I think it was a comment on here from Liz a few weeks ago. I asked what everyone was reading and Liz's reply was The Forsyte Saga.
It was all enough to send me to the shelves to find my aged Penguin editions ...
6/- (shillings each...30p in new money) Christmas presents and it would seem I read these two volumes and no more back in 1968.
I idled across to You Know Where to look for the DVD of the original TV series. I can't be the only one with vivid memories of this...
The Forsyte Saga was shown in twenty-six consecutive episodes between January and July 1967... just imagine the BBC commissioning such a high-risk and lengthy project nowadays. And it was high-risk, but who could have predicted that the country would grind to a halt on a Sunday evening and even stop going to Evensong rather than miss it. Those were the days when people did still go to Evensong on a Sunday, and even though the vicar valiantly changed the service times and cut the sermon short we still bunked off as a family to watch. By the time I left another church choir thirty years later we often felt we were singing our laboriously rehearsed anthem to fresh air.
The Forsyte Saga equals Eric Porter (Soames) Kenneth More (Young Jolyon) Nyree Dawn Porter (Irene) and Susan Hampshire (Fleur) for me; all so deeply etched in my imagination and with a hint of that teenage envy of Susan Hampshire's retrousse nose, her natural beauty and silk-smooth complexion still evident. Incidentally I now discover the nose achieved by plastic surgery but I forgive all.
Sadly the DVD box set was prohibitively expensive on the day I looked, £50 (cheaper ones now I see) but to my surprise there had since been a miniseries in 2002 that had completely passed me by. I hope you all read miniseries as an odd sort of churchy word too, one that might mean pastoral duties or something, because I do and it took me a moment to add a hyphen of my own and create a mini-series starring Damian Lewis, Corin Redgrave, Rupert Graves and other acting nobility. I must have either been very busy or had my head in a bucket of sand to have missed it.
Anyway I sent for a copy of that thinking it might be good to catch up and then turned to the book...free on Kindle... maybe I'd read a few chapters just for old time's sake, because I have to confess that The Quincunx has temporarily defeated me at page 500 or so. I will return to it one day and it could be argued I was ready for anything that wasn't the misery of the Mellamphys, but two hours into The Forsyte Saga I was thinking I hadn't read such a good book in ages, what a pleasing surprise.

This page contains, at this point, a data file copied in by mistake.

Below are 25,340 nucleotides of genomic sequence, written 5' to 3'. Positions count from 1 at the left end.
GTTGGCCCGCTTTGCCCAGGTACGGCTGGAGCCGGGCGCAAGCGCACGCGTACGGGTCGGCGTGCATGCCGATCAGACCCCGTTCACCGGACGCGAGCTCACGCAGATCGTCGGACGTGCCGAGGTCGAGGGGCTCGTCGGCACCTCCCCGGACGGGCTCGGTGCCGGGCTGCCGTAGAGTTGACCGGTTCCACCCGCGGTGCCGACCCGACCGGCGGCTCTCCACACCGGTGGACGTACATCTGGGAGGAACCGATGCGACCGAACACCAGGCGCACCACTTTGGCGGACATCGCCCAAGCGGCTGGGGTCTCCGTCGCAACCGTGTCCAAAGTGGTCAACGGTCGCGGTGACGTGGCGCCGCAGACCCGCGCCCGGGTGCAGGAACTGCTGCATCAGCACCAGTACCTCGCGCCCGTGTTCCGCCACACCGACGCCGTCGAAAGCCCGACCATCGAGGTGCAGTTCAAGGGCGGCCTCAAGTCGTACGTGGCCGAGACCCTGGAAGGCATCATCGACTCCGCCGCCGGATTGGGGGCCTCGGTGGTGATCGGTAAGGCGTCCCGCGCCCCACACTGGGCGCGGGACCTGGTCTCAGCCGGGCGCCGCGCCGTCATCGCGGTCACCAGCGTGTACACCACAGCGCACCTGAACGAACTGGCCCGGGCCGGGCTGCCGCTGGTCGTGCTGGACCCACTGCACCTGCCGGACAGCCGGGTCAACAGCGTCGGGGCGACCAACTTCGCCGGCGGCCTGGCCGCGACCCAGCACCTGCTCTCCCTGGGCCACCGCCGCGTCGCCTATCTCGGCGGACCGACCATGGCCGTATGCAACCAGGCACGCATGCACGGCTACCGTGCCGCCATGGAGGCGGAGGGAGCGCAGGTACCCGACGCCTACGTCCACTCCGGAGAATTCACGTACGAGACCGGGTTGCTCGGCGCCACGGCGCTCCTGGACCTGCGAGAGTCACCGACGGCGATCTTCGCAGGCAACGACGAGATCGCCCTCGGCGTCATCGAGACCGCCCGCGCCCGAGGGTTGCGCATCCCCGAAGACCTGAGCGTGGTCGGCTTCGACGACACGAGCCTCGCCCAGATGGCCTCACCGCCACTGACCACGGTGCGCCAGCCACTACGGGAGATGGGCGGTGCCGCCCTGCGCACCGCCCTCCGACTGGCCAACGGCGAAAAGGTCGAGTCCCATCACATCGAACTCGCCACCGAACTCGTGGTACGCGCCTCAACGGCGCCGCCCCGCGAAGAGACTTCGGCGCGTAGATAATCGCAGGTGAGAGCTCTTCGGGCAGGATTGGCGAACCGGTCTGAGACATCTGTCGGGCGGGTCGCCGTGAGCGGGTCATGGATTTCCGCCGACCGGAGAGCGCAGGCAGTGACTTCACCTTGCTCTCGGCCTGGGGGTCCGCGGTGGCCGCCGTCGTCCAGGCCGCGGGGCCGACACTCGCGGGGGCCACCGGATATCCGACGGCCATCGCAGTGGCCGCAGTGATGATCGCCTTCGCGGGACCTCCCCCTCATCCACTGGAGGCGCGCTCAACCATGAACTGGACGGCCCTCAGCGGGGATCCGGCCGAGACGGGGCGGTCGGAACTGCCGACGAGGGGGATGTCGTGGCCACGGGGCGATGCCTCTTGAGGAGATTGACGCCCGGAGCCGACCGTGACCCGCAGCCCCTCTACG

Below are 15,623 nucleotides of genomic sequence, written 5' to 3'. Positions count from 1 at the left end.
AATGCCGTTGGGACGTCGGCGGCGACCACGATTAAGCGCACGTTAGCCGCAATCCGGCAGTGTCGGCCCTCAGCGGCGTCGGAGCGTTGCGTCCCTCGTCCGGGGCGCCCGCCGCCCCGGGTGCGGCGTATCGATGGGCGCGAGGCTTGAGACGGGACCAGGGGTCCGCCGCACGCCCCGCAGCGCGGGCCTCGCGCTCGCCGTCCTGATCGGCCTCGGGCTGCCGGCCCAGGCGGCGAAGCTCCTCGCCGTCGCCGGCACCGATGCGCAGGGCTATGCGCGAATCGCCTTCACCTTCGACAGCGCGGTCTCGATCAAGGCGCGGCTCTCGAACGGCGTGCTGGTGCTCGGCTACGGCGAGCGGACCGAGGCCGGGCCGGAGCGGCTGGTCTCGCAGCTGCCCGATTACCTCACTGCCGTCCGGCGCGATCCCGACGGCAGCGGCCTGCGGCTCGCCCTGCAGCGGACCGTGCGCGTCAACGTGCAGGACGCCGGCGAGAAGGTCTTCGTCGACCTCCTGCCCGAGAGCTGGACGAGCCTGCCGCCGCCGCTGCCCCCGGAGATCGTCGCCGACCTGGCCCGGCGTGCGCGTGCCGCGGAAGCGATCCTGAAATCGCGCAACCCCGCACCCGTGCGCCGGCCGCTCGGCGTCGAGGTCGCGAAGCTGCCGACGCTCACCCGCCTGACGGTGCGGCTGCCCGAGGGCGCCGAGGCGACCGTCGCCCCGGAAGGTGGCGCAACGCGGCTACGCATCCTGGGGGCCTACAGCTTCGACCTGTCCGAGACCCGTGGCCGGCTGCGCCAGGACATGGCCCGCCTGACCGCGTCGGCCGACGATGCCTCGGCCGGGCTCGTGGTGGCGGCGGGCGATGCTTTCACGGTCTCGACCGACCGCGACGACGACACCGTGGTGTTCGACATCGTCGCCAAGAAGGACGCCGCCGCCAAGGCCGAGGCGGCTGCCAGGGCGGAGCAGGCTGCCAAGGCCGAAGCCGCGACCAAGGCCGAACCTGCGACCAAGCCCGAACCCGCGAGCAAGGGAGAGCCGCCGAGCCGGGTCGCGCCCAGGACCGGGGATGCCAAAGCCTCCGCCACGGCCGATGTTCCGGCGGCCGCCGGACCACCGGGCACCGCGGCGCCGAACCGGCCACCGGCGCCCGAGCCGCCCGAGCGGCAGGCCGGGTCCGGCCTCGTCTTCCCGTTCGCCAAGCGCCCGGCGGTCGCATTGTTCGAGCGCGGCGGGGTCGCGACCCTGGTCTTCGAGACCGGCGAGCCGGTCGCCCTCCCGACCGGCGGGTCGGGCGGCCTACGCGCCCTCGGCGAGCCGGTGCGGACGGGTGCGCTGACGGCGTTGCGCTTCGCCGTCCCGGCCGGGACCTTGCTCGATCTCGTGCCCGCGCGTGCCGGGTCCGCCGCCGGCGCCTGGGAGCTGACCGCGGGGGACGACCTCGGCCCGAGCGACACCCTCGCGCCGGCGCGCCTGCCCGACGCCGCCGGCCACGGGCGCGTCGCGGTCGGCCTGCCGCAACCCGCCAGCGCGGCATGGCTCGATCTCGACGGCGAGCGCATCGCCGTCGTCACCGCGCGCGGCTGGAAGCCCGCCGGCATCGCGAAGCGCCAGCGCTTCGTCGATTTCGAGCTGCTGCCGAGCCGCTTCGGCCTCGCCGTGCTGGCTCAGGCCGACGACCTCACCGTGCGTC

I know Virginia Woolf had a good old dig at John Galsworthy, and probably in the context of the time was perfectly entitled to do so, but I have to say the whole thing is suiting me fine...
It is June 15th, 1886 and the family are gathered at Old Jolyon's to celebrate the engagement of his grand-daughter June to architect Philip Bosinney and quite by coincidence it is June 15th when I start reading The Man of Property.
'Pickled in these pages it lies under glass...here it rests preserved in its own juice.' says John Galsworthy of his creation, and this formidable family unit, the' upper middle class family in full plumage,' is paraded before the reader with the potential for much confusion.
Ten senior Galsworthy siblings and twenty-one cousins to be identified and sorted out. Twins, maiden aunts, reclusive brothers, gossipy sisters, it's all a joy, not as difficult as it might seem and greatly enhanced and enabled by a photocopy of the family tree stuck in my notebook.
More about The Man of Property to come because the revelation is how differently I am reading it now. It seems obvious, I mean I have forty-eight more years of life in-between, but it still never ceases to amaze me.
And then a really nice thing happened, as seems to happen quite often in relation to the Tinker at the moment. I was pottering about in Tinker's Cott and, though I had sorted the bookcases and the DVDs and thought I knew what was there, I obviously hadn't been paying attention because there it was...
A bit paint-spattered but the complete boxed set of the original 1967 series, two episodes in and I might be addicted.